This adaptation of Stieg Larsson’s best-selling crime novel became one of the most talked-about cinematic events in Sweden of past years. It is somewhat akin to a Swedish equivalent of a Harry Potter flick. A grand story and a great many characters have been boiled down into a script; the Swedish acting elite appear in small roles, just as their British colleagues do in the Harry Potter films. What we have here is a protracted but solidly executed high-concept film.
During the Christmas holiday, the famous investigative reporter Mikael Blomkvist (Michael Nyqvist) is contacted by Dirch Frode (Ingvar Hirdwall) who works as an attorney for Henrik Vanger (Sven-Bertil Taube), a wealthy industrial tycoon of the old order. Mikael is talked into having a little chat with Vanger in the small community of Hedeby; it turns out that several members of the Vanger clan, including Henrik, are living in separate houses on a small island there. Vanger has a special job for Mikael. Forty years ago, his niece Harriet disappeared from the island and Henrik firmly believes that she was murdered – most likely by a relative. He wants to find out what really happened; Mikael agrees to do it, moves temporarily to the island and tells Henrik’s kins that he’s writing a biography of the Vanger family.
The deeper he digs into the disappearance case the more horrifying secrets from the family history are unearthed. He gets a lot of help from his newly hired assistant, Lisbeth Salander (Noomi Rapace), a brilliant but socially awkward (to say the least) hacker.
Barrage of Swedish stars
When first hearing that Nyqvist had been cast as Blomkvist, I was skeptical. He has little in common with the character as described in the book, but the writers toned down the qualities that risk making Larsson’s alter ego look silly; this incarnation of Blomkvist is not seduced by every woman he meets and has a slightly less macho attitude, which suits Nyqvist and his laidback approach well. Rapace is perfect as Salander; vulnerable yet dangerous and wise from the cruel experiences that marked her for life. Also fascinating for anyone who’s Swedish to see this barrage of stars cast down to the smallest role… even though Lena Endre’s character vanishes a little too quickly considering the important role she plays in the books. I suppose it came out of necessity; the writers have made good choices in the transfer from novel to film, and the movie is probably even more exciting to anyone who hasn’t read the book.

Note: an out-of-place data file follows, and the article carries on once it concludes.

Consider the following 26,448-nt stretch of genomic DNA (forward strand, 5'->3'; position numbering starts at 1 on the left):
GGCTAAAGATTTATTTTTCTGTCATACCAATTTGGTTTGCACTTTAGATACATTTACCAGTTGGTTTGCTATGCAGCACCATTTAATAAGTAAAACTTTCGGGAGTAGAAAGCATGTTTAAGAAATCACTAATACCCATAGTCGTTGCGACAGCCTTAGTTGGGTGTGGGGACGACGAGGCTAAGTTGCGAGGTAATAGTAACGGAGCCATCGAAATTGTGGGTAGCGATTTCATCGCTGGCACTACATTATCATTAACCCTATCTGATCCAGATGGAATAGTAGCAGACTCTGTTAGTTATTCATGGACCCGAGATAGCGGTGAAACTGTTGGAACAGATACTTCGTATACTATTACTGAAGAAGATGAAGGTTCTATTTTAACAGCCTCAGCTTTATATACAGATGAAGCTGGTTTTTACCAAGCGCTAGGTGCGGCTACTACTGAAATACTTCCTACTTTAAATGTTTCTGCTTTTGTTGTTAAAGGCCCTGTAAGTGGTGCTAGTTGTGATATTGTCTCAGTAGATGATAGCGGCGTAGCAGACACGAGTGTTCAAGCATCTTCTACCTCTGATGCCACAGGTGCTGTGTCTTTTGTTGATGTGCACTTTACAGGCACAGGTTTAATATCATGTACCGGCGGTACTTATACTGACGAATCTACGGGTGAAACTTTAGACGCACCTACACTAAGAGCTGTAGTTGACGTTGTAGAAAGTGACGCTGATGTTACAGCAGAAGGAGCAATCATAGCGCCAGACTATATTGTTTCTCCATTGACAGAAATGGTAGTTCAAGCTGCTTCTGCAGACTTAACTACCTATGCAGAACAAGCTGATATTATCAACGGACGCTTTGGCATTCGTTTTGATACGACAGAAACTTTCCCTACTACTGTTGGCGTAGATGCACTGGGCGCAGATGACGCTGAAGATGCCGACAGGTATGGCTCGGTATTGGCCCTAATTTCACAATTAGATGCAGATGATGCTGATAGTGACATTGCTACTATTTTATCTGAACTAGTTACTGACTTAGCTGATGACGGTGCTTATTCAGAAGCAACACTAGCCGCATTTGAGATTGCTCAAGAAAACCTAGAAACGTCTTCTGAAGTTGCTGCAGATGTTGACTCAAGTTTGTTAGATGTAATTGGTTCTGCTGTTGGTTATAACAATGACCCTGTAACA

Still, about that final half hour, I’m conflicted; the movie feels complete enough and yet it continues with one epilogue after the other. However, all these plot lines need to be finished. There are several sequences where the dramatic music score becomes a bit overbearing, but director Niels Arden Oplev reinforces the spectacular aspects of the novel and piques one’s interest regarding the fate of Harriet Vanger.
The best part of the novel is the mystery of the disappearance, an intriguing ingredient the two other books can’t quite match. I suppose the subsequent films will have the same problem, but on the other hand that leaves room to focus on the character of Lisbeth. The baton goes to director Daniel Alfredson and I bet it is in safe hands.
The Girl With the Dragon Tattoo 2009-Sweden-Denmark-Germany. 152 min. Color. Widescreen. Produced by Søren Staermose. Directed by Niels Arden Oplev. Screenplay: Niels Arden Oplev, Rasmus Heisterberg, Nicolaj Arcel. Novel: Stieg Larsson. Cast: Michael Nyqvist (Mikael Blomkvist), Noomi Rapace (Lisbeth Salander), Lena Endre (Erika Berger), Sven-Bertil Taube (Henrik Vanger), Peter Haber, Peter Andersson, Marika Lagercrantz… Ingvar Hirdwall, Björn Granath, Ewa Fröling, David Dencik, Stefan Sauk, Fredrik Ohlsson, Jacob Ericksson, Gunnel Lindblom, Reuben Sallmander, Alexandra Pascalidou.
Trivia: Original title: Män som hatar kvinnor. Later shown with its sequels on TV as a series, complete with extended material. Followed by two sequels, starting with The Girl Who Played With Fire (2009). Remade in the U.S. as The Girl With the Dragon Tattoo (2011).
BAFTA: Best Foreign Language Film.
Last word: “[Shooting the rape scenes] was awful. It was very tough. The actors got hurt and bruised. Noomi had nightmares. The crew was filled with discomfort. I felt like a sadistic warlord making them do this stuff. But I knew I had to drive it home. We decided to shoot it as close to the real thing as possible. You get into a lot of uncomfortable situations, like the part where Noomi was tied down to the bed and he pulls down her pants. I was filming it reassuring her saying, ‘everything between your legs will be in shadow, and you won’t be able to see anything on screen.’ But her fellow colleagues and actors could see everything. You have a lot of uncomfortable situations you have to deal with and solve.” (Arden Oplev, Word & Film)